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Student Reflections on Integrative Leadership

By Kimberly Strand

Students from the Spring 2010 "Integrative Leadership: From Theory to Practice" course, taught by Professors Jay Kiedrowski and Paul Vaaler, will post their reflections on integrative leadership throughout the course of the semester on the Time to Lead blog.

American Indian people have struggled to connect with the new American culture since first contact with new EuroAmericans. This relationship, at times, has been respectful, but often has been contentious. The worst actions were when the American government had policies to displace and kill American Indian people. This action was carried out so the new immigrants could take their land and their resources. The new government created an unfamiliar, unsafe environment for American Indian people. We have
struggled to be a part of it, yet have some control over our own people, governments and organizations. This struggle is evident today, as we have some of the highest proportion of social ills of all society. Our communities are often are like 3rd world countries, and many of our reservations have 60% unemployment, and the highest rates of suicide and health problems in all of America. The outcome of genocide toward a people, created historical trauma, and depressed communities, and we must improve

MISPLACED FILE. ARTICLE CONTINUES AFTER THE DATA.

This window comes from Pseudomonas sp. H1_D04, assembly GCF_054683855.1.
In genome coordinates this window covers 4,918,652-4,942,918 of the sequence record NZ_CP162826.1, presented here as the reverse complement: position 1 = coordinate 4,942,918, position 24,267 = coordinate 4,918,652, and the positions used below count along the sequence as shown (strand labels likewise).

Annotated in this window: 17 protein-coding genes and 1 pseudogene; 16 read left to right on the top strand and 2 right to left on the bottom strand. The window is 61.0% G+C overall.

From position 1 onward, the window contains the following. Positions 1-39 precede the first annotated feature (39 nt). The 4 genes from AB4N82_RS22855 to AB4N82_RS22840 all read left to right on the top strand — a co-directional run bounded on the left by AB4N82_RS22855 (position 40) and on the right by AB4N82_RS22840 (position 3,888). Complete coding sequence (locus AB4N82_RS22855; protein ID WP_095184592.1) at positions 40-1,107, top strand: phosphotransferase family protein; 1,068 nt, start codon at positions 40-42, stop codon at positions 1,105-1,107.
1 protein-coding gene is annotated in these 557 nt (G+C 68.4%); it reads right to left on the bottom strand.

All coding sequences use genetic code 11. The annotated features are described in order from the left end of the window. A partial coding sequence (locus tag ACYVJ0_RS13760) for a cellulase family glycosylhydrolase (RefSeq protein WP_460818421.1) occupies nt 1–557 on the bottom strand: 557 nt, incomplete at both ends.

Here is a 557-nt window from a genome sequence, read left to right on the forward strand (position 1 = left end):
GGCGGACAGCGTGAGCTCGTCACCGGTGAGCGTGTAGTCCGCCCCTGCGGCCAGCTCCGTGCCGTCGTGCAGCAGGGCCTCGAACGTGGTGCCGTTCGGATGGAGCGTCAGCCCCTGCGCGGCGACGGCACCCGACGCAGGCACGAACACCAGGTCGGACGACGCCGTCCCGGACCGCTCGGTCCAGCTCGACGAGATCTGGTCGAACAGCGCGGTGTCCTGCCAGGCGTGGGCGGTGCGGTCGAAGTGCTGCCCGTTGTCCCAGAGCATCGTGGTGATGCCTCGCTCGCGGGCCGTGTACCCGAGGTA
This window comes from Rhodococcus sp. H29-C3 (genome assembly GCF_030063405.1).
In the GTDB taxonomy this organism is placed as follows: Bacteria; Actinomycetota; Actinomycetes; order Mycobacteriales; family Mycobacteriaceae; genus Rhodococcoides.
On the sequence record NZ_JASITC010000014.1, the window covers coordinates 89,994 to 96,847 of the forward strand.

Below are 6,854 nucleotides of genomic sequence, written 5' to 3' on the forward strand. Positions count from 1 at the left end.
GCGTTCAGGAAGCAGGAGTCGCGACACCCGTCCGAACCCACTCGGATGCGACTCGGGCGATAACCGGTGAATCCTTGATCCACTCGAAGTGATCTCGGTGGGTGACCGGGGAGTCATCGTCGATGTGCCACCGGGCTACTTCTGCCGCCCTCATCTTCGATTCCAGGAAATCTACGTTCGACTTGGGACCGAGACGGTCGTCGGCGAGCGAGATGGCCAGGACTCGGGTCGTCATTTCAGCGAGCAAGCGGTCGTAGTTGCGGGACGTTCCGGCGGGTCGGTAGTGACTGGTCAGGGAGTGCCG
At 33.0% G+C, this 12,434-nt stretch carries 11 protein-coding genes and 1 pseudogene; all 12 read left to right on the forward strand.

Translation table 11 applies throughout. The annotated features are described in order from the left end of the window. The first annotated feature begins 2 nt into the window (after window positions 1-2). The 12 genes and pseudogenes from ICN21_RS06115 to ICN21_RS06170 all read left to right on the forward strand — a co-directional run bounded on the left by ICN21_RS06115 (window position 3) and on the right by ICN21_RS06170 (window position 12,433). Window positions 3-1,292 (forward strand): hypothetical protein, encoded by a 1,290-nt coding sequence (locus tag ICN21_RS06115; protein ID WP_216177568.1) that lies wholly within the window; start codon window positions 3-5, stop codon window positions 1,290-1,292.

this situation.

American Indian people have their own form of legal governments, yet they must work with the Federal state and local government. Their rights are often above state government, since they were before state, yet tribes must often fulfill Federal regulations. They have more authority than local city or county governments. They do not tax land for their operating income and have creatively started bingo halls and casino's to bring in money to pay for infrastructure needs of the people. This money flows from Tribal businesses to schools, government operations, and social needs
organizations. In order to operate on a daily, weekly, monthly, and yearly basis our leaders have always used integrative leadership. The more effectively we can lead across cultural and organizational boundaries the more effective we can become to meet the challenges we have as communities.

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